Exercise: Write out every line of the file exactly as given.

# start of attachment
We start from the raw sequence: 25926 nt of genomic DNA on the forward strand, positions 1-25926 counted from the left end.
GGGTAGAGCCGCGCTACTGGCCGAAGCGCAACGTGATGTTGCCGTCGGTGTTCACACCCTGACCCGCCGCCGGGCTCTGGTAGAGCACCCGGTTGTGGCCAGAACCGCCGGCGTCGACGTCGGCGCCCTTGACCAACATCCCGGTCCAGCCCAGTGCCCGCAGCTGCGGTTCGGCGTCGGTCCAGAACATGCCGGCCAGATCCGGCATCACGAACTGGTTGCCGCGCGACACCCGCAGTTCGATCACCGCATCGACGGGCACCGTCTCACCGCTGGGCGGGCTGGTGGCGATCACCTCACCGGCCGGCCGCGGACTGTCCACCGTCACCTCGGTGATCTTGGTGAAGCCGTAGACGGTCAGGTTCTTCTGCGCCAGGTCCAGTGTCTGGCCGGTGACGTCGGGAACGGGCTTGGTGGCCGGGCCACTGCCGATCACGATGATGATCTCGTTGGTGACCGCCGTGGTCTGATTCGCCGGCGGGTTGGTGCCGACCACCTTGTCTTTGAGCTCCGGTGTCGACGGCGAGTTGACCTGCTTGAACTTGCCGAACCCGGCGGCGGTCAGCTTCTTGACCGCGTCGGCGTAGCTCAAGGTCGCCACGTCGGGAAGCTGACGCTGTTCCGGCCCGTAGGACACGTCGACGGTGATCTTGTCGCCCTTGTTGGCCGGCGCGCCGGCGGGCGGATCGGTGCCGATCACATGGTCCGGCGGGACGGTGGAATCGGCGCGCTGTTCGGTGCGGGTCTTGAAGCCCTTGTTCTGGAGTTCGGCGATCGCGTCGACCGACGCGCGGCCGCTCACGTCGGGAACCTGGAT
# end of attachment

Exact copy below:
We start from the raw sequence: 25926 nt of genomic DNA on the forward strand, positions 1-25926 counted from the left end.
GGGTAGAGCCGCGCTACTGGCCGAAGCGCAACGTGATGTTGCCGTCGGTGTTCACACCCTGACCCGCCGCCGGGCTCTGGTAGAGCACCCGGTTGTGGCCAGAACCGCCGGCGTCGACGTCGGCGCCCTTGACCAACATCCCGGTCCAGCCCAGTGCCCGCAGCTGCGGTTCGGCGTCGGTCCAGAACATGCCGGCCAGATCCGGCATCACGAACTGGTTGCCGCGCGACACCCGCAGTTCGATCACCGCATCGACGGGCACCGTCTCACCGCTGGGCGGGCTGGTGGCGATCACCTCACCGGCCGGCCGCGGACTGTCCACCGTCACCTCGGTGATCTTGGTGAAGCCGTAGACGGTCAGGTTCTTCTGCGCCAGGTCCAGTGTCTGGCCGGTGACGTCGGGAACGGGCTTGGTGGCCGGGCCACTGCCGATCACGATGATGATCTCGTTGGTGACCGCCGTGGTCTGATTCGCCGGCGGGTTGGTGCCGACCACCTTGTCTTTGAGCTCCGGTGTCGACGGCGAGTTGACCTGCTTGAACTTGCCGAACCCGGCGGCGGTCAGCTTCTTGACCGCGTCGGCGTAGCTCAAGGTCGCCACGTCGGGAAGCTGACGCTGTTCCGGCCCGTAGGACACGTCGACGGTGATCTTGTCGCCCTTGTTGGCCGGCGCGCCGGCGGGCGGATCGGTGCCGATCACATGGTCCGGCGGGACGGTGGAATCGGCGCGCTGTTCGGTGCGGGTCTTGAAGCCCTTGTTCTGGAGTTCGGCGATCGCGTCGACCGACGCGCGGCCGCTCACGTCGGGAACCTGGAT